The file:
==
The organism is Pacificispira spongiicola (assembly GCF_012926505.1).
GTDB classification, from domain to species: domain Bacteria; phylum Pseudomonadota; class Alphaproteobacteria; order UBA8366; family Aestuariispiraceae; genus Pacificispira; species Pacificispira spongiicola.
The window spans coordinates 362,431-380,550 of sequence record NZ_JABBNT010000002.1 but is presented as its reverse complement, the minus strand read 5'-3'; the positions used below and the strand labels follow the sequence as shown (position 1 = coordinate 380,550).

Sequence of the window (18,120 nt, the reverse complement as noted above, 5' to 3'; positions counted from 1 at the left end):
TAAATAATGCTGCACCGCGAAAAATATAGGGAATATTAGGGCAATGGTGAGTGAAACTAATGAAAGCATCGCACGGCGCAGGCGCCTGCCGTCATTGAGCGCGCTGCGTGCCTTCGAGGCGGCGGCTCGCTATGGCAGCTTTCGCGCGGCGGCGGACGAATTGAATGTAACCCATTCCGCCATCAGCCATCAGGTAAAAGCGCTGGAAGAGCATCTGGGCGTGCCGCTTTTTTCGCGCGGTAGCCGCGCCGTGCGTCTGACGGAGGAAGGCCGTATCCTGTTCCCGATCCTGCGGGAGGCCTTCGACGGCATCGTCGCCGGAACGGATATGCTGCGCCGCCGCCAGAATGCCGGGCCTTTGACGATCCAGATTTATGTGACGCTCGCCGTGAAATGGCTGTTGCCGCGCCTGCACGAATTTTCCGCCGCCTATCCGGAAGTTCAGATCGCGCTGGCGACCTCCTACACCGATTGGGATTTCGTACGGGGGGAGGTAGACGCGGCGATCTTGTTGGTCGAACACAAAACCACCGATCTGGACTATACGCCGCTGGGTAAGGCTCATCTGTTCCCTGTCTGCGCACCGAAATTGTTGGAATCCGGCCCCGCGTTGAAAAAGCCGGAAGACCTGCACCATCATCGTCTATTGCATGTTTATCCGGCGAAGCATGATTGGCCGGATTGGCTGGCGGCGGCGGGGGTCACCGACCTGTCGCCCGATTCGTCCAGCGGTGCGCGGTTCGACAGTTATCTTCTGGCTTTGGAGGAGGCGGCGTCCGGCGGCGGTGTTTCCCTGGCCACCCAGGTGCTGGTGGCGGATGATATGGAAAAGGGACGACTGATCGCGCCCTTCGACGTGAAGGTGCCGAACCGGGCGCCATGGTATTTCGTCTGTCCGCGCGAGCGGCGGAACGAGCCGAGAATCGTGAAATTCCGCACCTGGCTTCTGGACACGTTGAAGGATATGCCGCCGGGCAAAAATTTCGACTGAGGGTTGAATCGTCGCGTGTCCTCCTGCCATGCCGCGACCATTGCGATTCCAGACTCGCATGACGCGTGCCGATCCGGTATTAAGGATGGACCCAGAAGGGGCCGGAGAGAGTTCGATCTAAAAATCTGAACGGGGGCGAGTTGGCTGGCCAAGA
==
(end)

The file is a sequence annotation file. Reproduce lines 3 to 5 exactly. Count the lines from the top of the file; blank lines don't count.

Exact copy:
The window spans coordinates 362,431-380,550 of sequence record NZ_JABBNT010000002.1 but is presented as its reverse complement, the minus strand read 5'-3'; the positions used below and the strand labels follow the sequence as shown (position 1 = coordinate 380,550).

Sequence of the window (18,120 nt, the reverse complement as noted above, 5' to 3'; positions counted from 1 at the left end):
TAAATAATGCTGCACCGCGAAAAATATAGGGAATATTAGGGCAATGGTGAGTGAAACTAATGAAAGCATCGCACGGCGCAGGCGCCTGCCGTCATTGAGCGCGCTGCGTGCCTTCGAGGCGGCGGCTCGCTATGGCAGCTTTCGCGCGGCGGCGGACGAATTGAATGTAACCCATTCCGCCATCAGCCATCAGGTAAAAGCGCTGGAAGAGCATCTGGGCGTGCCGCTTTTTTCGCGCGGTAGCCGCGCCGTGCGTCTGACGGAGGAAGGCCGTATCCTGTTCCCGATCCTGCGGGAGGCCTTCGACGGCATCGTCGCCGGAACGGATATGCTGCGCCGCCGCCAGAATGCCGGGCCTTTGACGATCCAGATTTATGTGACGCTCGCCGTGAAATGGCTGTTGCCGCGCCTGCACGAATTTTCCGCCGCCTATCCGGAAGTTCAGATCGCGCTGGCGACCTCCTACACCGATTGGGATTTCGTACGGGGGGAGGTAGACGCGGCGATCTTGTTGGTCGAACACAAAACCACCGATCTGGACTATACGCCGCTGGGTAAGGCTCATCTGTTCCCTGTCTGCGCACCGAAATTGTTGGAATCCGGCCCCGCGTTGAAAAAGCCGGAAGACCTGCACCATCATCGTCTATTGCATGTTTATCCGGCGAAGCATGATTGGCCGGATTGGCTGGCGGCGGCGGGGGTCACCGACCTGTCGCCCGATTCGTCCAGCGGTGCGCGGTTCGACAGTTATCTTCTGGCTTTGGAGGAGGCGGCGTCCGGCGGCGGTGTTTCCCTGGCCACCCAGGTGCTGGTGGCGGATGATATGGAAAAGGGACGACTGATCGCGCCCTTCGACGTGAAGGTGCCGAACCGGGCGCCATGGTATTTCGTCTGTCCGCGCGAGCGGCGGAACGAGCCGAGAATCGTGAAATTCCGCACCTGGCTTCTGGACACGTTGAAGGATATGCCGCCGGGCAAAAATTTCGACTGAGGGTTGAATCGTCGCGTGTCCTCCTGCCATGCCGCGACCATTGCGATTCCAGACTCGCATGACGCGTGCCGATCCGGTATTAAGGATGGACCCAGAAGGGGCCGGAGAGAGTTCGATCTAAAAATCTGAACGGGGGCGAGTTGGCTGGCCAAGA